Fat cells prolong survival of human stem cells grown in vitro

April 9, 2013
©2013 Mary Ann Liebert, Inc., publishers

One of the main obstacles that stands in the way of using human hematopoietic stem cells (hHSCs) to treat a variety of diseases is the difficulty growing them in culture—they quickly die or differentiate into other cell types. A series of experiments that demonstrate the successful use of fat cells as part of a feeder layer to support prolonged growth of hHSCs in culture is reported in an article in BioResearch Open Access.

In the article "Extending Human Hematopoietic Stem Cell Survival In Vitro with Adipocytes" Dean Liang Glettig and David Kaplan, Tufts University, Medford, MA included adipocytes () in varying amounts and locations in the feeder layers of hHSCs being grown in the laboratory. They varied the concentrations of different cell types including adipocytes in the feeder layer, comparing different amounts of adipocytes, and evaluated the effect of direct cell-to-cell contact between the hHSCs and the adipocytes in the feeder layer on the survival rate of the hHSCs.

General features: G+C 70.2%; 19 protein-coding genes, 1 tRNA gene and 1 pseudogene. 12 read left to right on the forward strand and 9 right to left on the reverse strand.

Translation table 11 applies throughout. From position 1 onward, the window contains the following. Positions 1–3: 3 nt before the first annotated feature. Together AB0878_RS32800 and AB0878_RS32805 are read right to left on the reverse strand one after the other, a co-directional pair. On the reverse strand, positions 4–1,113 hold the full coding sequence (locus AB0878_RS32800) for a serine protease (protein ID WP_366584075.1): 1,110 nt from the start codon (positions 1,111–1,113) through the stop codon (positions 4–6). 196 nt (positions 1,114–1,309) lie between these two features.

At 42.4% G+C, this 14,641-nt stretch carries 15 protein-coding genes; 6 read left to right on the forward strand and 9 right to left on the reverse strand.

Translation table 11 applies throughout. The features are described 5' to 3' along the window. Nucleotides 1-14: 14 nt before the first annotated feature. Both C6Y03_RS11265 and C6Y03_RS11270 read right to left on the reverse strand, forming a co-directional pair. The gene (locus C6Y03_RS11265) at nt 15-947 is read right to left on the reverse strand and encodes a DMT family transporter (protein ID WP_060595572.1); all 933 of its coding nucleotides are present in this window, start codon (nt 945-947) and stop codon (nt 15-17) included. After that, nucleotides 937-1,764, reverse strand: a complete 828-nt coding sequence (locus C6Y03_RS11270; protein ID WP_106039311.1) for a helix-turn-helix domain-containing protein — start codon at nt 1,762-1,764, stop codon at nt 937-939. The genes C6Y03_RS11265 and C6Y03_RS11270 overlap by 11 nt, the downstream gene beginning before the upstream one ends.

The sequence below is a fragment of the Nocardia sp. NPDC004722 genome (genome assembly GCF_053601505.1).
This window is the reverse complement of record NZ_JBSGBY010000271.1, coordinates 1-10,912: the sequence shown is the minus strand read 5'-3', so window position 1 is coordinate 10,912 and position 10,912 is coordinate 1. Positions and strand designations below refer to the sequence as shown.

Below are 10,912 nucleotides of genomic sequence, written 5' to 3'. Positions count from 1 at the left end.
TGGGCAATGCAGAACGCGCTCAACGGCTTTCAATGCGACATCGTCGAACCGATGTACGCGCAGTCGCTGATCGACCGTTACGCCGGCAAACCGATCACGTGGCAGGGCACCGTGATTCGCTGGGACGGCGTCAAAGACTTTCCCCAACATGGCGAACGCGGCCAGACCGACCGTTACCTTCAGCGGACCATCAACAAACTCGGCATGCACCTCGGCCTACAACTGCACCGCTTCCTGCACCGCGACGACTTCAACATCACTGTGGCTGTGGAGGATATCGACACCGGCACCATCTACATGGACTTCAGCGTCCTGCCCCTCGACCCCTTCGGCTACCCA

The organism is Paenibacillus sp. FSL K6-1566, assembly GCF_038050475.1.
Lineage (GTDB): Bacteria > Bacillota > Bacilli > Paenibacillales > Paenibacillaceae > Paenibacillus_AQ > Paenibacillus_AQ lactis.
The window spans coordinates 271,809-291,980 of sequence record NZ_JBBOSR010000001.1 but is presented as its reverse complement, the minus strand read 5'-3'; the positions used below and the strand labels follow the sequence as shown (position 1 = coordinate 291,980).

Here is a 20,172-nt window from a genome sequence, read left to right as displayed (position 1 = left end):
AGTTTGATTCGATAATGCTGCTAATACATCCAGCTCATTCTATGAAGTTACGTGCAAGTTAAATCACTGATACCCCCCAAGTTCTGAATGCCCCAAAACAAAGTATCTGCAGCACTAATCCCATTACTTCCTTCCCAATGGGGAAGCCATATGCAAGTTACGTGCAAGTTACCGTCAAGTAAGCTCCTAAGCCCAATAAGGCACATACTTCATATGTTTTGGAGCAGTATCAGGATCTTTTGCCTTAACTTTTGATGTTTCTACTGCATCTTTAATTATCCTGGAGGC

"The ability to prolong hHSC culture in vitro not only benefits basic , it is also an important step towards developing advanced cell therapies for future clinical use," says BioResearch Open Access Editor Jane Taylor, PhD, MRC Centre for Regenerative Medicine, University of Edinburgh, Scotland.

Related Stories

Recommended for you

A cheaper, high-performance prosthetic knee

July 30, 2015

In the last two decades, prosthetic limb technology has grown by leaps and bounds. Today, the most advanced prostheses incorporate microprocessors that work with onboard gyroscopes, accelerometers, and hydraulics to enable ...

Flow means 'go' for proper lymph system development

July 27, 2015

The lymphatic system provides a slow flow of fluid from our organs and tissues into the bloodstream. It returns fluid and proteins that leak from blood vessels, provides passage for immune and inflammatory cells from the ...

0 comments

Please sign in to add a comment. Registration is free, and takes less than a minute. Read more

Click here to reset your password.
Sign in to get notified via email when new comments are made.